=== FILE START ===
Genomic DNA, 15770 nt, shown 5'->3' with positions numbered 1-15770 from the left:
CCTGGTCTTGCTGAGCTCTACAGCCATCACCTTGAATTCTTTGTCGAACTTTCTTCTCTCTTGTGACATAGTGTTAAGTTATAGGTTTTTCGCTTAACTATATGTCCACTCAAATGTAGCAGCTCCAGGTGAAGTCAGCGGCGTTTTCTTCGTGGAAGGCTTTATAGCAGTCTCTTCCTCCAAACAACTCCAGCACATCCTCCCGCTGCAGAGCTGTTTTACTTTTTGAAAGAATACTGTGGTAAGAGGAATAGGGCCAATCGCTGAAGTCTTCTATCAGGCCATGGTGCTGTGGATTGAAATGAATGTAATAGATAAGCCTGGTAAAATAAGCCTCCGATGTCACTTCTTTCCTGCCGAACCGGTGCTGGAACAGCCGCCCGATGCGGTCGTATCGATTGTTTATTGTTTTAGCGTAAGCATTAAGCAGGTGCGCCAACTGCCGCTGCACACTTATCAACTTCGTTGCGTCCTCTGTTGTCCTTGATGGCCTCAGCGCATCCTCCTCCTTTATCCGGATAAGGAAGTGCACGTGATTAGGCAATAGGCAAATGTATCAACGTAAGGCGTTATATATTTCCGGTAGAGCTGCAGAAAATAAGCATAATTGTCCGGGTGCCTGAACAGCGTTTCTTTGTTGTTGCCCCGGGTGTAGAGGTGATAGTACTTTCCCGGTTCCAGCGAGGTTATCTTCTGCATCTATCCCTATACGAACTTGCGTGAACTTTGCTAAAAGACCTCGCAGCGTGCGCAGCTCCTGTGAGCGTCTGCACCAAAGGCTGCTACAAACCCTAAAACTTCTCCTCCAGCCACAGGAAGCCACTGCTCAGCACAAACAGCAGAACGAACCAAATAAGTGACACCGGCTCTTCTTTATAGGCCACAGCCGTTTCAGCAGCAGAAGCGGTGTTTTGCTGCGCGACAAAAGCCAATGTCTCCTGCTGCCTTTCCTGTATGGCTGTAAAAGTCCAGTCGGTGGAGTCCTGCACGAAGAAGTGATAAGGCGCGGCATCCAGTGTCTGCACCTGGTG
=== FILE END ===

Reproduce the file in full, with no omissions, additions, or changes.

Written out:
Genomic DNA, 15770 nt, shown 5'->3' with positions numbered 1-15770 from the left:
CCTGGTCTTGCTGAGCTCTACAGCCATCACCTTGAATTCTTTGTCGAACTTTCTTCTCTCTTGTGACATAGTGTTAAGTTATAGGTTTTTCGCTTAACTATATGTCCACTCAAATGTAGCAGCTCCAGGTGAAGTCAGCGGCGTTTTCTTCGTGGAAGGCTTTATAGCAGTCTCTTCCTCCAAACAACTCCAGCACATCCTCCCGCTGCAGAGCTGTTTTACTTTTTGAAAGAATACTGTGGTAAGAGGAATAGGGCCAATCGCTGAAGTCTTCTATCAGGCCATGGTGCTGTGGATTGAAATGAATGTAATAGATAAGCCTGGTAAAATAAGCCTCCGATGTCACTTCTTTCCTGCCGAACCGGTGCTGGAACAGCCGCCCGATGCGGTCGTATCGATTGTTTATTGTTTTAGCGTAAGCATTAAGCAGGTGCGCCAACTGCCGCTGCACACTTATCAACTTCGTTGCGTCCTCTGTTGTCCTTGATGGCCTCAGCGCATCCTCCTCCTTTATCCGGATAAGGAAGTGCACGTGATTAGGCAATAGGCAAATGTATCAACGTAAGGCGTTATATATTTCCGGTAGAGCTGCAGAAAATAAGCATAATTGTCCGGGTGCCTGAACAGCGTTTCTTTGTTGTTGCCCCGGGTGTAGAGGTGATAGTACTTTCCCGGTTCCAGCGAGGTTATCTTCTGCATCTATCCCTATACGAACTTGCGTGAACTTTGCTAAAAGACCTCGCAGCGTGCGCAGCTCCTGTGAGCGTCTGCACCAAAGGCTGCTACAAACCCTAAAACTTCTCCTCCAGCCACAGGAAGCCACTGCTCAGCACAAACAGCAGAACGAACCAAATAAGTGACACCGGCTCTTCTTTATAGGCCACAGCCGTTTCAGCAGCAGAAGCGGTGTTTTGCTGCGCGACAAAAGCCAATGTCTCCTGCTGCCTTTCCTGTATGGCTGTAAAAGTCCAGTCGGTGGAGTCCTGCACGAAGAAGTGATAAGGCGCGGCATCCAGTGTCTGCACCTGGTG